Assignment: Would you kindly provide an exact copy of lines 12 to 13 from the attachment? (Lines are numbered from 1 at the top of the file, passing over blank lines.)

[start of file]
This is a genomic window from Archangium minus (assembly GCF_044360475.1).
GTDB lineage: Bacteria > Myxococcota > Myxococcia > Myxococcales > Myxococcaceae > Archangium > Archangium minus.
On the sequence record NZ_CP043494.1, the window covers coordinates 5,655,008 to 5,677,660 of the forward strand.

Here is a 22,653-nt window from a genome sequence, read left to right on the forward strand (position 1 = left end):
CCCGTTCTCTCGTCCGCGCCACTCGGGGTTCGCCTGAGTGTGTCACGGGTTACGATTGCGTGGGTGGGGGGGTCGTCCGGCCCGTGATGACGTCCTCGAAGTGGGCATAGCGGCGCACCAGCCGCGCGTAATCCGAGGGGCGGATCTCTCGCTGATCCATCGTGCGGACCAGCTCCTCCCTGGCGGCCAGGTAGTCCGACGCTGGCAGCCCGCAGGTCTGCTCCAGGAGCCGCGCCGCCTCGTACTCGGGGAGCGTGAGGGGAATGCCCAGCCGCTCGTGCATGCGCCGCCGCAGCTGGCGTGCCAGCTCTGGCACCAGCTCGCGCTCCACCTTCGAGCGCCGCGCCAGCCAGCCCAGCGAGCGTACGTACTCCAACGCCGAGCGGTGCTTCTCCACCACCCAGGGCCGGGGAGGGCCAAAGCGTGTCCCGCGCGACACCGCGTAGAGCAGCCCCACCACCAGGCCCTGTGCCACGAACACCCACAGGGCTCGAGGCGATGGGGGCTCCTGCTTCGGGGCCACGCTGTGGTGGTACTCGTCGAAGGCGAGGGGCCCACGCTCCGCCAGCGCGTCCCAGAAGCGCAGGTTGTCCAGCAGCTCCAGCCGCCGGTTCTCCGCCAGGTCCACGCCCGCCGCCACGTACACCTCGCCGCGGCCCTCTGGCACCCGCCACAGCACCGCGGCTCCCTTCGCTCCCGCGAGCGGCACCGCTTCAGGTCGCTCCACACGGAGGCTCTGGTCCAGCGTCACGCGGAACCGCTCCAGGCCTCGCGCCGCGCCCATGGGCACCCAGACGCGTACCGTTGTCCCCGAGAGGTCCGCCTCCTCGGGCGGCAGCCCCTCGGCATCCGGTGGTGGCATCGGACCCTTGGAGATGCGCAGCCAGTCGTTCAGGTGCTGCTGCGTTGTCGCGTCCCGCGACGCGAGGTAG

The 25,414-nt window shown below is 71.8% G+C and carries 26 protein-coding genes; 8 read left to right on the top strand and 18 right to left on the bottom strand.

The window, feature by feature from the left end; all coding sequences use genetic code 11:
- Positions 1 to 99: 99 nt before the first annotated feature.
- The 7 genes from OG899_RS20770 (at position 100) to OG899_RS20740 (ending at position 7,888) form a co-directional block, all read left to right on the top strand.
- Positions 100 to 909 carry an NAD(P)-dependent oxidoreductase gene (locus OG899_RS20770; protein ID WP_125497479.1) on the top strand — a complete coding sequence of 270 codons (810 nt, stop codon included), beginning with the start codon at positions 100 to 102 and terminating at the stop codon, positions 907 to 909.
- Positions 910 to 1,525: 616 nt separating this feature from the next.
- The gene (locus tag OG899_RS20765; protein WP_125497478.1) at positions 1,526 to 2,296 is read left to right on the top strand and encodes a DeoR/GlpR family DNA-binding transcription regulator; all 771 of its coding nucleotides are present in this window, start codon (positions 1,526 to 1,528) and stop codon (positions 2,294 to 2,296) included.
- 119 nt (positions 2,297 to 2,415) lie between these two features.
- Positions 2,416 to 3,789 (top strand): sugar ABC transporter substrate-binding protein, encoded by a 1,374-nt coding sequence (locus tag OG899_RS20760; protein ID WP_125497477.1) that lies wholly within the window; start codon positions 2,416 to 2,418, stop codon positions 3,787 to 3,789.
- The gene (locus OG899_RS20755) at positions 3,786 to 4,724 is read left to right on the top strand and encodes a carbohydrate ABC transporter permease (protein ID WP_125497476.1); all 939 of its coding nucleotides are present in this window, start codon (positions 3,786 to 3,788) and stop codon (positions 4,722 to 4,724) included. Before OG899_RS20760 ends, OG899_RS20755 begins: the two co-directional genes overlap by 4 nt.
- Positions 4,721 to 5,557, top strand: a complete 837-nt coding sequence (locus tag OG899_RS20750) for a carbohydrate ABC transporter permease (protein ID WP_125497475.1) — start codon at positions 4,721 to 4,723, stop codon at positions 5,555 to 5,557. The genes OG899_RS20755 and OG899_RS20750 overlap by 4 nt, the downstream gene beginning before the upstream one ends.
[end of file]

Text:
- The gene (locus tag OG899_RS20765; protein WP_125497478.1) at positions 1,526 to 2,296 is read left to right on the top strand and encodes a DeoR/GlpR family DNA-binding transcription regulator; all 771 of its coding nucleotides are present in this window, start codon (positions 1,526 to 1,528) and stop codon (positions 2,294 to 2,296) included.
- 119 nt (positions 2,297 to 2,415) lie between these two features.